It immediately felt true. That is about the best I can tell you. It was just undeniable. In my experience as vocations director, for most people it is something that kind of comes and goes, that they thought about and pushed it away and it comes back. It just didn’t work that way for me at all.

TE: What drew you to the Paulist Fathers?
FR:
  I realized I was headed for religious life when I was a sophomore in college, so I had plenty of time to do some research and engage in discernment and figure out what my options were. So part of that research — and that was even back before the internet was available — at the chapel at Penn State, there were all of these posters from all these various religious orders. And I just pulled off a bunch of business reply postcards and sent them in and looked at the materials that they sent. I really liked what the Paulists sent me. Their packet was different from everybody else’s. I liked the very American spirit and character of the community so that seemed like that was going to be a good fit for me.

TE: What was the process like of becoming a Paulist Father?
FR:
  One of the things that I have always appreciated about the Paulists is that there is a great deal of respect and appreciation for the movement of the Holy Spirit in an individual person’s life, and connecting that to the movement of the Spirit in the larger community and the larger Church. So as a result, the Paulists pay very careful attention to the gifts, talents and interests of each one of our members. And that doesn’t mean that everybody gets to do their own thing, but if there is something going on with you, they will let you go after it. You can see that throughout all of our history with people like Father Bud Kieser, who founded Paulist Pictures in Los Angeles and did TV and motion pictures. You can see that in Father Ricky Manalo today, who is one of the most prominent liturgical music composers and presenters. For me, it was a very strong interest in communications. I was the first one to bring a computer to the Paulist Fathers Novitiate, and to give you an idea of how long ago that was, it was an Osborne 1 computer. I sold those when I was in college to pay for some of my college expenses. The Osborne 1 was the first truly portable computer in the same sense that if you had six cinder blocks, and strapped them together with a handle, you would have portable cinder blocks. But I brought a computer with me to our novitiate and everybody looked at me like, “What is that for?” And my best response was, “In five to 10 years, you are all going to figure out what that’s for.” And we did. But even then, I can remember in our novitiate out in the woods of New Jersey, I set up my computer and it had a little 1200 baud modem on it and I got 50 feet of phone cable and ran it from the phone room down the hall into where I had this computer setup. I was using computer bulletin board systems even then to communicate with people. That was always part of my interest. After I was ordained, I did a year at our parish in northern Manhattan and then I went to work for Paulist Communications and Paulist Media Works in Washington, D.C. I have always been interested in communications and, in particular, using computers and digital technology for communications. And today that is of particular importance when we are trying to reach young adults because social media is that last tool that we have to reach them.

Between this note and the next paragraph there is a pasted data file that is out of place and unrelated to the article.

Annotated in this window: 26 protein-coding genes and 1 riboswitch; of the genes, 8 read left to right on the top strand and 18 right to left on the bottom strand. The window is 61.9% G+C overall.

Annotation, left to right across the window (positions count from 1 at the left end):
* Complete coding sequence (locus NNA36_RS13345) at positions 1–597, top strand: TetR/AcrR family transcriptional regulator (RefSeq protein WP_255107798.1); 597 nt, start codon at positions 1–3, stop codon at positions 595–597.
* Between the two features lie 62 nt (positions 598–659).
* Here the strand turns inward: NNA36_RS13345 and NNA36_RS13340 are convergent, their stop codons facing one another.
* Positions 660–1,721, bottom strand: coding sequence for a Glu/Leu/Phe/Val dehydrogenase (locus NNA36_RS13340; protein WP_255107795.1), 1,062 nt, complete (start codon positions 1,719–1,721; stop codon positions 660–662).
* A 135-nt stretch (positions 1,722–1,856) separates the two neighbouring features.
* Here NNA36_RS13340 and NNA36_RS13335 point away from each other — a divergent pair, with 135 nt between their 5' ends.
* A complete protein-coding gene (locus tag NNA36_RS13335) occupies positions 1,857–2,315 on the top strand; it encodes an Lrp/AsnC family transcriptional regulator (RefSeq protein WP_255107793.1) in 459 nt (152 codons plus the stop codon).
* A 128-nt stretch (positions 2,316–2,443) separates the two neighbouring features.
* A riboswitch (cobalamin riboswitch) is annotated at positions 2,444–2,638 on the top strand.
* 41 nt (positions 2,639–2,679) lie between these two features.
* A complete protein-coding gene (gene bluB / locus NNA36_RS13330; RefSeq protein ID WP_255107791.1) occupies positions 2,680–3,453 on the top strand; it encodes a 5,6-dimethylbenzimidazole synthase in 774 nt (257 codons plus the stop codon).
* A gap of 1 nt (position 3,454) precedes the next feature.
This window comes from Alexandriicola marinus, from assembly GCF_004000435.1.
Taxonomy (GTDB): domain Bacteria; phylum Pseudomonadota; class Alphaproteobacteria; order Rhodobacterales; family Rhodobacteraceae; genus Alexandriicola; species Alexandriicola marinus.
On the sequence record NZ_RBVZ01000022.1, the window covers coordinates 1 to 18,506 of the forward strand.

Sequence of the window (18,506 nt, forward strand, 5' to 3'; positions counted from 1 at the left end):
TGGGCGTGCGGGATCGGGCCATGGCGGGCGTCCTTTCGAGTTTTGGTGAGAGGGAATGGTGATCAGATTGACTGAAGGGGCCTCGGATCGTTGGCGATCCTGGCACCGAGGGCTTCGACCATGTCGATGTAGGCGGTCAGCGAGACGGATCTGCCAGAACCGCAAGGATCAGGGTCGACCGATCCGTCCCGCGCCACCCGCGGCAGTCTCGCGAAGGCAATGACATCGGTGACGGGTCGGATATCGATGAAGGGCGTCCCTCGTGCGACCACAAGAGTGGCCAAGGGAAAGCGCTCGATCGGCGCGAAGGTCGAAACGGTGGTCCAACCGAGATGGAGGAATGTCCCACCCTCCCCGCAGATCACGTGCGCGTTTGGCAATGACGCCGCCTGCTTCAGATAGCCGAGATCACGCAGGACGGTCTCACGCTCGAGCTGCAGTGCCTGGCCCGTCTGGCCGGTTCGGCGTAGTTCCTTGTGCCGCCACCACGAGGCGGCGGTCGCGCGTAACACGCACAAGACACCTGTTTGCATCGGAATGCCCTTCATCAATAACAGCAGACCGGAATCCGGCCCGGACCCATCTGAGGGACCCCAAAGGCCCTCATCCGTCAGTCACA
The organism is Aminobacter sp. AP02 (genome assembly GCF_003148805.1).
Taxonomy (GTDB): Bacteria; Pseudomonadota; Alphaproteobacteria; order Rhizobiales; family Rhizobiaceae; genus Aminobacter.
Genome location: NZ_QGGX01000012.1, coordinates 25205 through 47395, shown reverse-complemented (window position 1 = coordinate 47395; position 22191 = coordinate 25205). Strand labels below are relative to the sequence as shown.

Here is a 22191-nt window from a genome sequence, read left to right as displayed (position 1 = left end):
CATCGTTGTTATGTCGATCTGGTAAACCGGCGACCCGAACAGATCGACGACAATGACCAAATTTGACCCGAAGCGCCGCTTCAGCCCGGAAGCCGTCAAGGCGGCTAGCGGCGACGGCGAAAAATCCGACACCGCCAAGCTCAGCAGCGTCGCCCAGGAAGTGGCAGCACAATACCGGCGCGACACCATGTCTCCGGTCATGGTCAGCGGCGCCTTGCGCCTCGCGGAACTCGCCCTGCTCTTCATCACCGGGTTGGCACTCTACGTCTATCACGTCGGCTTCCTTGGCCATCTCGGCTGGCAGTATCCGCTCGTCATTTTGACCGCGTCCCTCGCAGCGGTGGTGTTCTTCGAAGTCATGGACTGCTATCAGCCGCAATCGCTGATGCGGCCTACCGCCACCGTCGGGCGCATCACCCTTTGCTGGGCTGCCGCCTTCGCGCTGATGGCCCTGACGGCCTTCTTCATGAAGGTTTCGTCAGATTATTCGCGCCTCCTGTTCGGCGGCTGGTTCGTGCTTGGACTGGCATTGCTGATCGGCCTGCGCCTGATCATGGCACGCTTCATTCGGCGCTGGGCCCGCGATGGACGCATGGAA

TE: Did you use social media a lot when you were the vocations director?
FR: